He was a member of the Napier Camera Club and a former Hawke’s Bay hockey representative. He was also a keen archer and tennis player.

Mr Dunlop was a Napier Jaycee and was formerly on the Onekawa and Wycliffe Parent – Teacher Associations.


Mr Price was born in Napier and received most of his education in Tauranga, where he was a foundation pupil of Tauranga College.

He served his pharamaceutical [pharmaceutical] apprenticeship under Mr D. Syme, of Havelock North.

Mr Price worked in Hastings and Wanganui for a period before opening his own business at Martinborough. He later opened the Epuni Pharmacy in the Hutt Valley and two years ago came to Napier and bought Beck’s Pharmacy.

He was a conclave member of the Scinde Lodge, and was a member of both the Napier Aero Club and the Hawke’s Bay and East Coast Aero Club.

Mr Price, an amateur radio “ham”, was a keen shooter, fisherman and hunter. He also took part in other outdoor sports, including tennis and boating.


A Napier accountant, Mr G. S. Luxford, considers himself lucky to be alive. He was one of several people who turned down an invitation to fly to Tauranga in a light aircraft which crashed near Te Pohue and killed the three men on board.

Mr Leonard Alexander Wright, one of the men killed in the crash, was a member of the Napier Smallbore Rifle Club, and asked Mr Luxford, who is also a keen shooter, to accompany him on the flight as he had planned to take part in a championship shoot at Hamilton.

“He asked me if I would like to go because they had a spare seat,” Mr Luxford said.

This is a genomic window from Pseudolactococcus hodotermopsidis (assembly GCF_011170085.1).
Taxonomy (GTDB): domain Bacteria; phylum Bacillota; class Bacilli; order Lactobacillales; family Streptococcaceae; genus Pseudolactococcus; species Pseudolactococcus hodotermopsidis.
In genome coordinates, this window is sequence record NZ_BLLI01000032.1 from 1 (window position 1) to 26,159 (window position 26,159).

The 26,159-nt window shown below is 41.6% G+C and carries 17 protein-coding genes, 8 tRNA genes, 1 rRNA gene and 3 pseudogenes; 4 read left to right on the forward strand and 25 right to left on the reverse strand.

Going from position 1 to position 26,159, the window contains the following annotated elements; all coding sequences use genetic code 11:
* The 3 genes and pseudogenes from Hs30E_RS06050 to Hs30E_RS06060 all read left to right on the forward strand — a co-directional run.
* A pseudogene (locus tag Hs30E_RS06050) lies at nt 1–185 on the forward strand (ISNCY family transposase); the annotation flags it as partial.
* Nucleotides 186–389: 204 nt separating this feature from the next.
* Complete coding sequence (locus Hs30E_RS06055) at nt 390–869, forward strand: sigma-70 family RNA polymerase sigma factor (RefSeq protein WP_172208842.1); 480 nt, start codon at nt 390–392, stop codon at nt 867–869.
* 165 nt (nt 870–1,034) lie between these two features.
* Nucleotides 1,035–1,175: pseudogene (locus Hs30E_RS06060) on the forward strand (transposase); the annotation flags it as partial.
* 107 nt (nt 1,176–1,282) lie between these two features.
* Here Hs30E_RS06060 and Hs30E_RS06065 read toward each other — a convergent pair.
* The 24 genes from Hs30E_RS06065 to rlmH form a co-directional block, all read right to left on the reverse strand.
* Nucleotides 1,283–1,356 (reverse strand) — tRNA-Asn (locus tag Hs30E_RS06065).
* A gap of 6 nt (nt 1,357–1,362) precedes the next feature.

“However, I had to turn the trip down as I wasn’t able to go. It is just one of those things. Several other club members were approached, but they were also unable to go.”

Photo captions –


THE ARROW in this map indicates the point at which the plane crashed.

THE TAIL OF THE AIRCRAFT as it came to rest in second growth of prairie scrub.

THE SHATTERED CABIN AND MOTOR of the wrecked Piper Cherokee are examined by two members of the ground rescue party.

Original digital file


Non-commercial use

Attribution-NonCommercial 3.0 New Zealand (CC BY-NC 3.0 NZ)

This work is licensed under a Attribution-NonCommercial 3.0 New Zealand (CC BY-NC 3.0 NZ).


Commercial Use

Copyright on this material is owned by Hawke's Bay Today and is not available for commercial use without their consent.


Accident occurred 2 October 1971

Format of the original

Newspaper article

Date published

4 October 1971


The Daily Telegraph


Published with permission of Hawke's Bay Today


  • John Brooks
  • Peter Brooks
  • Dick Cave
  • Bryan Mackie Dunlop
  • Mrs Joan Dunlop
  • Wendy, Dianne and Bruce Dunlop
  • Sergeant B Fahey
  • Harry Hopman
  • G S Luxford
  • Dan Maskell
  • John Orvis
  • Charles, Donald and Susan Price
  • Mrs Dorothy Price
  • Gerald Peter Price
  • Senior-Sergeant R J Stewart
  • Mrs Judith Wright
  • Leonard (Ash) Alexander Wright
  • Phillip, Jonathan and Louise Wright

Accession number


Do you know something about this record?

Please note we cannot verify the accuracy of any information posted by the community.

Supporters and sponsors

We sincerely thank the following businesses and organisations for their support.